As you may have noticed, Constitutional questions have been in the news more than usual the last few months. For example, do the President's international business relationships violate the Emoluments Clause? Does the phrase "advice and consent" allow the Senate to refuse to consider an outgoing President's Supreme Court nominee? Does the First Amendment allow private businesses to refuse services in the name of religious freedom? How did the Constitutional protection of habeas corpus allow a judge to block parts of the President's recent immigration order?
Understanding how the Constitution applies in these cases is no easy matter, especially for people without formal legal training. While it's supposed to be a document of "We the People," many citizens don't know much about what the Constitution says, or how it really works. As the satirical newspaper The Onion once reported: Area Man Passionate Defender of What He Imagines the Constitution to Be.
Not long ago, I decided that I didn't want to be THAT guy, so I started giving myself a crash course in the Constitution and Bill of Rights (using books, DVDS, and databases from Denver Public Library, of course). Before long, I had a sad realization--I was the area man from The Onion.
I had read the Constitution a few times in my life, but I quickly realized that wasn't enough. It turns out that even if you know the Constitution by heart, you still won't understand how it works in the real world if you don't know how judges have interpreted and applied it. In other words, you have to know something about Constitutional law and the history of the courts, especially the Supreme Court (which has the final say on what the Constitution means, and has also been in the news a lot lately). You need to know terms like "substantive due process," "state action," "strict scrutiny," and others, that never actually appear in the text of the Constitution. And that's not easy for the average citizen to do.
And that's a big problem, because we're supposed to have a government of the people, by the people, and for the people; a government that, according to the Declaration of Independence, "derives its just powers from the consent of the governed." Yet for the most part, we (the people) don't understand how our own founding legal document functions, because Constitutional law is so complicated, and written in such a specialized language.
But libraries and librarians are here to help! We can connect you with all kinds of books, articles, and websites, written for regular citizens instead of lawyers and judges, to help penetrate the murky world of Constitutional law and Supreme Court decisions. Here are a few of my favorites:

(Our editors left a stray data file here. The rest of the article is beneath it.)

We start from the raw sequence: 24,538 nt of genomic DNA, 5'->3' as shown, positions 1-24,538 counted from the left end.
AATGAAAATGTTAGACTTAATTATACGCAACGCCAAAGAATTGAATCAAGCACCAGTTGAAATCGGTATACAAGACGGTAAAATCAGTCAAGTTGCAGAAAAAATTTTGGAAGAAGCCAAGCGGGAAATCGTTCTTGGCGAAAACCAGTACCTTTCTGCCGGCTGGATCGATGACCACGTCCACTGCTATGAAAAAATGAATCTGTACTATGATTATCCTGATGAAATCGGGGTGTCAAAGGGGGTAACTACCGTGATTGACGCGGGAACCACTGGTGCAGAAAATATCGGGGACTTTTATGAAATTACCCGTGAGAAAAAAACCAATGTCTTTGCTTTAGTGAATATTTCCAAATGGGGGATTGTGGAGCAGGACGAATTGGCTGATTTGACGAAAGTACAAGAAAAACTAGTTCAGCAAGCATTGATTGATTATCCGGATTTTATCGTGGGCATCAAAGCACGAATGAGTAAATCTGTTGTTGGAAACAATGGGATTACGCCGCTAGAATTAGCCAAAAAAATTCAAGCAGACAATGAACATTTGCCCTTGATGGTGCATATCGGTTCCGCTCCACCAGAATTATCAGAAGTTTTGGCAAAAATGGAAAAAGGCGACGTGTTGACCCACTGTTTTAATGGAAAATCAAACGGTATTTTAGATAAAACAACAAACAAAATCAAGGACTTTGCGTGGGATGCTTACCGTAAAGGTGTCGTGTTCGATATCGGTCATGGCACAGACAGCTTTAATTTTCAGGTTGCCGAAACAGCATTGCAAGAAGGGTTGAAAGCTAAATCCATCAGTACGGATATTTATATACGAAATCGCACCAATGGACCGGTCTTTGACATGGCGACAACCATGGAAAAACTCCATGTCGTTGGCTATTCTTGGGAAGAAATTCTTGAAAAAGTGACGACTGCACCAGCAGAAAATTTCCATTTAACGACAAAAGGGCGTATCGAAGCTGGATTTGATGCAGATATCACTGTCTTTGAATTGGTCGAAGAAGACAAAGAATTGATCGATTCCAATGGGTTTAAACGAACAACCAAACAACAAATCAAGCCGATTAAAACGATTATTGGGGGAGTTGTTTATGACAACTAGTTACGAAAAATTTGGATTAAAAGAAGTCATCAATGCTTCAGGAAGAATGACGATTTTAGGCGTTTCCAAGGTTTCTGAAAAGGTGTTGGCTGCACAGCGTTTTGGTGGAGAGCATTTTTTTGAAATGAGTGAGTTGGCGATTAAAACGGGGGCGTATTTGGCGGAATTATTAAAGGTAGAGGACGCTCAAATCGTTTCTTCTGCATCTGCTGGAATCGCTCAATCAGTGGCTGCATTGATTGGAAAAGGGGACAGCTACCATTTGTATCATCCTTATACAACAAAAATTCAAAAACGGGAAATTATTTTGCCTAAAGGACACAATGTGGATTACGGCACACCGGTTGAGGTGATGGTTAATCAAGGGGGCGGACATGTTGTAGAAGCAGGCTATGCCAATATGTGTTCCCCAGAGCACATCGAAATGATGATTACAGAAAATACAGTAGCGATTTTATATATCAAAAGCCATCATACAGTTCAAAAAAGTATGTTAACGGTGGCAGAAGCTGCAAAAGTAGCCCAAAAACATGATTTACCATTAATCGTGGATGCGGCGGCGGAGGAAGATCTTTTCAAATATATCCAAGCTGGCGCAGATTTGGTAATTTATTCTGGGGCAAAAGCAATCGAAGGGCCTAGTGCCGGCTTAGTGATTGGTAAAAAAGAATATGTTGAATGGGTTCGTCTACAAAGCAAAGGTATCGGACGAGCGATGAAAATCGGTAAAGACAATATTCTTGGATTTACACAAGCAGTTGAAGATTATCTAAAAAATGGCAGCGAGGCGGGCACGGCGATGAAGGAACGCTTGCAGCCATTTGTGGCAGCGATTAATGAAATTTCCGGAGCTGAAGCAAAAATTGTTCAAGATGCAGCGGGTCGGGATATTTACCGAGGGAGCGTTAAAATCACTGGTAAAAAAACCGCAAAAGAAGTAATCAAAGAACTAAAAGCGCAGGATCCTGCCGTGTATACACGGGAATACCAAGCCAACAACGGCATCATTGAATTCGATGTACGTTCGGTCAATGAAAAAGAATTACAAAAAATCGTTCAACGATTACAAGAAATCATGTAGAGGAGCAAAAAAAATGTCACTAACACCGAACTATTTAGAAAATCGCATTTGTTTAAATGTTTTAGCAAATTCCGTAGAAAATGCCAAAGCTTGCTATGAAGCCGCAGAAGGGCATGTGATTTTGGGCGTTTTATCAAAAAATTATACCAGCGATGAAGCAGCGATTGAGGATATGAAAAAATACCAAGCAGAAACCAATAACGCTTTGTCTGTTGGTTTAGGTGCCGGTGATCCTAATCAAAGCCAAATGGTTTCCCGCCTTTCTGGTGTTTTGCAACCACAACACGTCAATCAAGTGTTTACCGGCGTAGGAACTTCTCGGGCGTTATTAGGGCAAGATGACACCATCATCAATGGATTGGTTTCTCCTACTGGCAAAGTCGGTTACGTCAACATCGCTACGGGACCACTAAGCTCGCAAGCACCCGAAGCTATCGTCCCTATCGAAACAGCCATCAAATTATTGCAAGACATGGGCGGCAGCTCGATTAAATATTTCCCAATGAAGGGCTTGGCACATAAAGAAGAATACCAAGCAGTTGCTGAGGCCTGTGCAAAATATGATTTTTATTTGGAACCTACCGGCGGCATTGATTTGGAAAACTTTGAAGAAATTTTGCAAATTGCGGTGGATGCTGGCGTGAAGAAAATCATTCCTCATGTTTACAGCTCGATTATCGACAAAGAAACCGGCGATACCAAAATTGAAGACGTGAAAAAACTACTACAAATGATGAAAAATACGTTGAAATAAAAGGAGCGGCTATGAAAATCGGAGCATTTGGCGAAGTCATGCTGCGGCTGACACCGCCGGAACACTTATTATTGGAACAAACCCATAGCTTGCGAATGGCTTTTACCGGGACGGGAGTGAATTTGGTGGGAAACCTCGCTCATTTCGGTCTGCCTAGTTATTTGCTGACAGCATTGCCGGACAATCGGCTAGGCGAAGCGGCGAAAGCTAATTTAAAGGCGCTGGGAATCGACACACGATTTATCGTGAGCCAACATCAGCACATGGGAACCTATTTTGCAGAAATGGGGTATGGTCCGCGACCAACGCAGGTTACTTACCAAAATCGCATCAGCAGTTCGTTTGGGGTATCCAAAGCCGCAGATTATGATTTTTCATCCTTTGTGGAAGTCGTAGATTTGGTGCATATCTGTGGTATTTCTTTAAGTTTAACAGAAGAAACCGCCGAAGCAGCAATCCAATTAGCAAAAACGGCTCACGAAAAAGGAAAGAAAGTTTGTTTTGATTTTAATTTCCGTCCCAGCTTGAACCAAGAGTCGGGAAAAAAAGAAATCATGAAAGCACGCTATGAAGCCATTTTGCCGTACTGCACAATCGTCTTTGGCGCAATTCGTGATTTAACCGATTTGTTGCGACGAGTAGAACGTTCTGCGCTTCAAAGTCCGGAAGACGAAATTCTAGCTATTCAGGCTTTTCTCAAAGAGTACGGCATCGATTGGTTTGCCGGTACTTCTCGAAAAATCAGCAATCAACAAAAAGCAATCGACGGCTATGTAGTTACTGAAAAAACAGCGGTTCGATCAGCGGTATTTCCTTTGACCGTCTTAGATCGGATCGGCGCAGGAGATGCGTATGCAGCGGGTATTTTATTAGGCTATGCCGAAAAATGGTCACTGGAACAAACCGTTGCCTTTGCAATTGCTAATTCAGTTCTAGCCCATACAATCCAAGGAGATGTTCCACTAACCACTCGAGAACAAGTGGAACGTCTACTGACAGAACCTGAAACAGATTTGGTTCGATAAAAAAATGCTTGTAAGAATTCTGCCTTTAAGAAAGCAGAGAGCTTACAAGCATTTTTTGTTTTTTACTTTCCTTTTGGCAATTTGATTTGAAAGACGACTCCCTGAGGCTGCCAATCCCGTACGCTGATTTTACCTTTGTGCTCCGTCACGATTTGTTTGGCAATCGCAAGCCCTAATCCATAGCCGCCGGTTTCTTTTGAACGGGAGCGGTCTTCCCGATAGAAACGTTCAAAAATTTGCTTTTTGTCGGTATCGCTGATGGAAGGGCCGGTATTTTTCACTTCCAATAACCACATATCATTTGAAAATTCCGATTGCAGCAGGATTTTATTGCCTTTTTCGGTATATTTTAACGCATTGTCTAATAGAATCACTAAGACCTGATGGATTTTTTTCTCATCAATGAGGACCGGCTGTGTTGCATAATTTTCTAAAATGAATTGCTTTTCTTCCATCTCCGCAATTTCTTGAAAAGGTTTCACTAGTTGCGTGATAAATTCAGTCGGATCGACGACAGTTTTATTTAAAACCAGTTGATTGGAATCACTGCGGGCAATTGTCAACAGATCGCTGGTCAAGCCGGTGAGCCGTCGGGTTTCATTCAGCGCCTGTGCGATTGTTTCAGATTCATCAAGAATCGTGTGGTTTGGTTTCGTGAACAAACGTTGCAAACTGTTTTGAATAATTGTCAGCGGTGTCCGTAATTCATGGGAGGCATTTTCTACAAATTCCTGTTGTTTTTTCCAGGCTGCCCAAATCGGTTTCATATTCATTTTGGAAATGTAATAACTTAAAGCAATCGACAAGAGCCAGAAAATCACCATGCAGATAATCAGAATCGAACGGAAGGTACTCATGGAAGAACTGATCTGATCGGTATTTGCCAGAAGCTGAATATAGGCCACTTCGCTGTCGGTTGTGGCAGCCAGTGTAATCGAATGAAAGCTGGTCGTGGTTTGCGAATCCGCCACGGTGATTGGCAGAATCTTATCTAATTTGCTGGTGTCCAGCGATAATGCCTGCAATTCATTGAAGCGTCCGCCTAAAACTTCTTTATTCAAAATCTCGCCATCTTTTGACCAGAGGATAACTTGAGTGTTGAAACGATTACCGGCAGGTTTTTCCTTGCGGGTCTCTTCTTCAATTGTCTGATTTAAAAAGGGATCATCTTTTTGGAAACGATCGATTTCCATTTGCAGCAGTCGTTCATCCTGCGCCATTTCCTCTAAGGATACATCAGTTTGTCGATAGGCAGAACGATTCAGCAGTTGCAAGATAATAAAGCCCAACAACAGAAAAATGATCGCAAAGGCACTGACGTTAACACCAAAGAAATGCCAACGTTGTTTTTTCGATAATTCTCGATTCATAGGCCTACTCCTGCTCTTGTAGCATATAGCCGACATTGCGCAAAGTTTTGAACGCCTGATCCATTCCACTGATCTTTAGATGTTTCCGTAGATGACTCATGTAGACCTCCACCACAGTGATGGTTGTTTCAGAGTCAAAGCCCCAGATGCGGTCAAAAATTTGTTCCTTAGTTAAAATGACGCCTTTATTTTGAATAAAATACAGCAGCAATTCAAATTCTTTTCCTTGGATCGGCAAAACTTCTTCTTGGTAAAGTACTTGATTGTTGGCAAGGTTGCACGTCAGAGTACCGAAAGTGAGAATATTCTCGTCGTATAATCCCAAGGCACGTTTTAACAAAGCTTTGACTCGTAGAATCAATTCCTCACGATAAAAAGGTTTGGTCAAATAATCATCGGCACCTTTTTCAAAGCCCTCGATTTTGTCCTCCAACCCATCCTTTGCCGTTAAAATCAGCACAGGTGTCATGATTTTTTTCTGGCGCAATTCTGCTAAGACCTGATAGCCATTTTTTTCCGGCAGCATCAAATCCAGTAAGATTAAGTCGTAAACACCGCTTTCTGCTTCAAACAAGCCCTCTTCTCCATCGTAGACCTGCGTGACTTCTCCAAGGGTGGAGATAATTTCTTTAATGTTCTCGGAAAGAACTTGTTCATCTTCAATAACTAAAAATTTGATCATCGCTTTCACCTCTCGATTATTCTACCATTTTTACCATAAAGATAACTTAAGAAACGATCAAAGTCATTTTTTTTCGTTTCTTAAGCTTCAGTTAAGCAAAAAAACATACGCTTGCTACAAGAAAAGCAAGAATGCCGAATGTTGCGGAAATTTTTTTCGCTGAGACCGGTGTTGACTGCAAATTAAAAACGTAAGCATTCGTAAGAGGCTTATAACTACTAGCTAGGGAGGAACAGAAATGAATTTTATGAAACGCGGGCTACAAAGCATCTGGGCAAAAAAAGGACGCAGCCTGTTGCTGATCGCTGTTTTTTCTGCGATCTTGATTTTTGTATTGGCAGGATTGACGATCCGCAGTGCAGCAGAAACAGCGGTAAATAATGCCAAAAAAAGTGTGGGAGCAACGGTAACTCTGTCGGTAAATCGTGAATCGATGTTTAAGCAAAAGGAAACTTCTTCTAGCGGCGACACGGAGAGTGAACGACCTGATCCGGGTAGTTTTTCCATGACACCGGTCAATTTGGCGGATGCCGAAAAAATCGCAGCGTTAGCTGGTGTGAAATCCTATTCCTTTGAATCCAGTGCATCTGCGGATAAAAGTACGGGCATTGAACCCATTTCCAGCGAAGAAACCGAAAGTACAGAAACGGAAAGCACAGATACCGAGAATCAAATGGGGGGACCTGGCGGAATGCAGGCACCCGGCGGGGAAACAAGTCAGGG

The Words We Live By: Your Annotated Guide to the Constitution / Linda R. Monk This a straightforward, easy-to-understand book that goes through each article and amendment of the Constitution, explaining what they mean, how courts have interpreted them, and how they've affected U.S. history.
The U.S. Constitution / Timothy Harper Yes, this is part of the Idiot's Guides series, but don't that let that bother you. This is a well-written, enlightening book. It spends more time discussing the individual rights in the Bill of Rights and other amendments than the branches of government and their powers.
The Life of the Law: The People and Cases that Have Shaped Our Society, from King Alfred to Rodney King / Alfred Knight This entertainingly-written book explains how American rights and laws emerged from English law, and how we owe our rights today to generations of determined people who fought for them in the courts.
The Supremes' Greatest Hits: The 44 Supreme Court Cases that Most Directly Affect Your Life / Michael Trachtman This is a brief, enlightening book about the most important Supreme Court cases, including major recent cases like Obergefell v. Hodges (gay marriage), Citizens United, and the Hobby Lobby case.
Freedom for the Thought We Hate: A Biography of the First Amendment / Anthony Lewis A thought-provoking book about the history of freedom of expression in the United States.
Civil Liberties and the Bill of Rights / John E. Finn If you want a more in-depth discussion of the legal thinking and court decisions related to speech, religion, privacy, equal protection, and so on, this is an excellent series of lectures from The Great Courses.
If you have a Denver Public Library card, did you know you have 24-hour access to an entire collection of reference books? Gale Virtual Reference Library includes thousands of high-quality reference books in electronic form. It covers all kinds of topics, but for this post I want to point out some great legal references. These are full of excellent articles, written by experts, that let you quickly learn about a topic without reading an entire book. If you're on the go, you can access them through your smart phone.
Another great database, with access to magazine and newspaper articles, videos, and primary documents, as well as encyclopedias, is U.S. History in Context
Oyez: IIT Chicago-Kent College of Law This excellent interactive website about the Supreme Court is a good companion to the Interactive Constitution. It features easy-to-understand summaries of Supreme Court cases, and even lets you listen to recordings of the original arguments.
America's Founding Documents: U.S. National Archives High resolution images of the Declaration of Independence, the Constitution, and the Bill of Rights, along with educational materials.
The Supreme Court: C-SPAN A series of videos about the Supreme Court, with video interviews of Supreme Court Justices.
Bill of Rights Institute An educational website on the Bill of Rights, geared toward students and teachers.